The Obama administration is moving to cut federal spending at agencies across the government, NPR's Ari Shapiro reports.
Peter R. Orszag, the director of the the White House Office of Management and Budget (OMB), made the announcement earlier today, at the Center for American Progress, a Washington-based think tank.
In a memorandum, delivered this morning, Orszag and White House Chief of Staff Rahm Emanuel ordered non-security agencies to identify their worst-performing programs, to cut their budgets by five percent.
Orszag criticized redundancy in the federal government, pointing to more than 110 programs that fund math and science education, for example, and more than 100 programs that support youth mentoring.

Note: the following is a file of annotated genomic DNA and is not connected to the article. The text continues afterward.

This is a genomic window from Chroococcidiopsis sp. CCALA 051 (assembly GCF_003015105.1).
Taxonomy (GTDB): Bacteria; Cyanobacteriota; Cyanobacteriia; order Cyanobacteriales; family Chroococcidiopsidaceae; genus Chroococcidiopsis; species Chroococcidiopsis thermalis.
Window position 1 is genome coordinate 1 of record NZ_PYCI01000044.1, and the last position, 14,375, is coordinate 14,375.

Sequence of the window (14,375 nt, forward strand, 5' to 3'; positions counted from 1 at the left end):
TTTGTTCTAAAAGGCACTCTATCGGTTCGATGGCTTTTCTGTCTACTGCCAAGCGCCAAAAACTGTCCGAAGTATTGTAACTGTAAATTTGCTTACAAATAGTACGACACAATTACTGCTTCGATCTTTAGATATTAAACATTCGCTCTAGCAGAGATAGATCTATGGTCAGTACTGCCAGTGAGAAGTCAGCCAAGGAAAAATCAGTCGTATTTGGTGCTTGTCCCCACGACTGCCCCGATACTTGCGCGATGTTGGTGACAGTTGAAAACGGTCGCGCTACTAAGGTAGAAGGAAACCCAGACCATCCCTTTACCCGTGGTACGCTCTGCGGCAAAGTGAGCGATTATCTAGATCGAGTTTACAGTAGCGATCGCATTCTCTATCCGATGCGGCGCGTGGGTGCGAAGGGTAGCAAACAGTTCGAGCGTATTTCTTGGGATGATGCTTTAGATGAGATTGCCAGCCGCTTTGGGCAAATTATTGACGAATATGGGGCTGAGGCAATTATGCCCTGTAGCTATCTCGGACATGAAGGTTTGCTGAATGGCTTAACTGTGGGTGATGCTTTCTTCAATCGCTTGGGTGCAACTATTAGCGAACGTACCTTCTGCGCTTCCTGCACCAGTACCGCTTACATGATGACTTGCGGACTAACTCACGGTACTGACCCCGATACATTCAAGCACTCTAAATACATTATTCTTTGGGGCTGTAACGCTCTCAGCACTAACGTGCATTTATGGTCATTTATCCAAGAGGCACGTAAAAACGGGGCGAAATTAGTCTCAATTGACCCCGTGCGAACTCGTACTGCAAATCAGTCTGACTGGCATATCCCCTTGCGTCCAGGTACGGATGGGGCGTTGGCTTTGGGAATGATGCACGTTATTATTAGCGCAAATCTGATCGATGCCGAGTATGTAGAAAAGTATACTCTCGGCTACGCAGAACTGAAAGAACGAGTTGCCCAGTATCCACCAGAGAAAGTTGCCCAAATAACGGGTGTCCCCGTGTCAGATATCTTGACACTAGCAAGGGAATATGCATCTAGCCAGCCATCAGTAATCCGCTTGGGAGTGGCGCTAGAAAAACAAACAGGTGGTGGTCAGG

According to The Washington Post, which obtained an advance copy of his remarks, Orszag said "this redundancy wastes resources and makes it harder to act on each of these worthy goals."
In the middle of primary season, as mid-term elections approach, Republicans have criticized the Obama administration for spending more than the country can afford.
"With voters increasingly alarmed about the run of red ink, and with midterm congressional elections approaching, the White House has stepped up efforts to blunt criticism," The Post reports.
The new directive is the latest in a series of initiatives, legislative proposals and veto threats in recent weeks aimed at demonstrating that Obama is minding every penny.
The federal deficit is projected to reach $1.6 billion this year.